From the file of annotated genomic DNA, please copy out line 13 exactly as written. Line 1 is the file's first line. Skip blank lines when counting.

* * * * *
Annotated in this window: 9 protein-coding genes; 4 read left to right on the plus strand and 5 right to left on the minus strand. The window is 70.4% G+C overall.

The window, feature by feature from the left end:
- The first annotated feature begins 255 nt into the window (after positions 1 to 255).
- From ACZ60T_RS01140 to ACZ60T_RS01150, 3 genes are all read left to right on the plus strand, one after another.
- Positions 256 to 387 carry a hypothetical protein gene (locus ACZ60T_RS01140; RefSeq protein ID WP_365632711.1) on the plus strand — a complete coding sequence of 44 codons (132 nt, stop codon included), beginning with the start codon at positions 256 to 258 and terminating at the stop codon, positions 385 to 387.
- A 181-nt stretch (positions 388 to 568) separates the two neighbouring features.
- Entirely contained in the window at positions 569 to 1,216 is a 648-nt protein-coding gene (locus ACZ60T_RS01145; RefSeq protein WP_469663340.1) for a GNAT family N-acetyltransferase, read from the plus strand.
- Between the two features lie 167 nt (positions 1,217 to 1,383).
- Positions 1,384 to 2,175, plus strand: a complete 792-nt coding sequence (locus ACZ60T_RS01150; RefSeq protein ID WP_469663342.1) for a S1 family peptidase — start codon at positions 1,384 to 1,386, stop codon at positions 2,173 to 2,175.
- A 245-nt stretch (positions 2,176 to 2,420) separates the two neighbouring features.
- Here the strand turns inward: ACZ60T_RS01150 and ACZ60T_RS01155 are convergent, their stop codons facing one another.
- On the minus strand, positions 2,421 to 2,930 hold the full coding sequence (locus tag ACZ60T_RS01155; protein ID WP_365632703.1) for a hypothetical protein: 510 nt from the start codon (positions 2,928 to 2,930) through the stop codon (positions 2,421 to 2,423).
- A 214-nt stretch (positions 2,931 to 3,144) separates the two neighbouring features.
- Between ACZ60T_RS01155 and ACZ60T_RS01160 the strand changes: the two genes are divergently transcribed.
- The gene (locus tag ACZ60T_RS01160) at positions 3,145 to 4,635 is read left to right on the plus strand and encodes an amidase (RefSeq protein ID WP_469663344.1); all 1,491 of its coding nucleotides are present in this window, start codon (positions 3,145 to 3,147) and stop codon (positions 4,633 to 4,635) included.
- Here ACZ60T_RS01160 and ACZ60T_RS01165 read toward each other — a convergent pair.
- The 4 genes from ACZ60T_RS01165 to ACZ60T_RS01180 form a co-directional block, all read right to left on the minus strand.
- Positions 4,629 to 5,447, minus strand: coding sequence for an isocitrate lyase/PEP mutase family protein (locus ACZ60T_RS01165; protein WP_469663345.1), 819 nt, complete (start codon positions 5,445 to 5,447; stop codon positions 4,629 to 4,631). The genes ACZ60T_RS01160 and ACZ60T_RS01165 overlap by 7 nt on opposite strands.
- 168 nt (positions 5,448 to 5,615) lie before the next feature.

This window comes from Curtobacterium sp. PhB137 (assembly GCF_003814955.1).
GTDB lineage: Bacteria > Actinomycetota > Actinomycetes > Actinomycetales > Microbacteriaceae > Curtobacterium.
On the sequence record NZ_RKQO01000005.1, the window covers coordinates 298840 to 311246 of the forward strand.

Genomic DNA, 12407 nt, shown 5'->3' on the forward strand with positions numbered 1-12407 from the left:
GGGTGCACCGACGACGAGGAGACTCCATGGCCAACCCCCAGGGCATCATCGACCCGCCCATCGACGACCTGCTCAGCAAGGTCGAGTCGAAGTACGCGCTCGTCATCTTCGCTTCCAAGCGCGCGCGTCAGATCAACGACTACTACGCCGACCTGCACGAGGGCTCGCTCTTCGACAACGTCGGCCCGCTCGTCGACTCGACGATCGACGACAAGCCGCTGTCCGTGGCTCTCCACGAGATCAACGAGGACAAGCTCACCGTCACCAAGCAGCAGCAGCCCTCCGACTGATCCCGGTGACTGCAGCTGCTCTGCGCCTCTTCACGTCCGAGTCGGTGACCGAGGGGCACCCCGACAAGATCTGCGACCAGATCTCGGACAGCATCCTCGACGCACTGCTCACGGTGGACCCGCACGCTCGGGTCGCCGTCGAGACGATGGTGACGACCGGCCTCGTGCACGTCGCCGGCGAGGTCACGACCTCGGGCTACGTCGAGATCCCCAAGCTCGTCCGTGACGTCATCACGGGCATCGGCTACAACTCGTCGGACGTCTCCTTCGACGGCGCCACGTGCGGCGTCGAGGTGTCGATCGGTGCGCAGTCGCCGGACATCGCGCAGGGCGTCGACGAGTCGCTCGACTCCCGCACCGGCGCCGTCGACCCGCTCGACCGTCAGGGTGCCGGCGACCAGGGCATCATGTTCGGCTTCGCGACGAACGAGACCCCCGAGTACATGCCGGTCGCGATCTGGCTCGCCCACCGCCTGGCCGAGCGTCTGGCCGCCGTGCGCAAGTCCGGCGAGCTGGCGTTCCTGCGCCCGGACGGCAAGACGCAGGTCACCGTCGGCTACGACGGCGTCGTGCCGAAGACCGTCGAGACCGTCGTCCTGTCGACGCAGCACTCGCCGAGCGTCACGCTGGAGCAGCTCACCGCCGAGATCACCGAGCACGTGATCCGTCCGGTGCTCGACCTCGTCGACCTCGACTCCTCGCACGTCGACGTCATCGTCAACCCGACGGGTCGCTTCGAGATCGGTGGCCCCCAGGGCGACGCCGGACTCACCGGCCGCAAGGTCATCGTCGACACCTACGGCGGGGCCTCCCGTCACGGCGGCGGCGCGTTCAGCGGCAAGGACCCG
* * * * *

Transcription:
- A 214-nt stretch (positions 2,931 to 3,144) separates the two neighbouring features.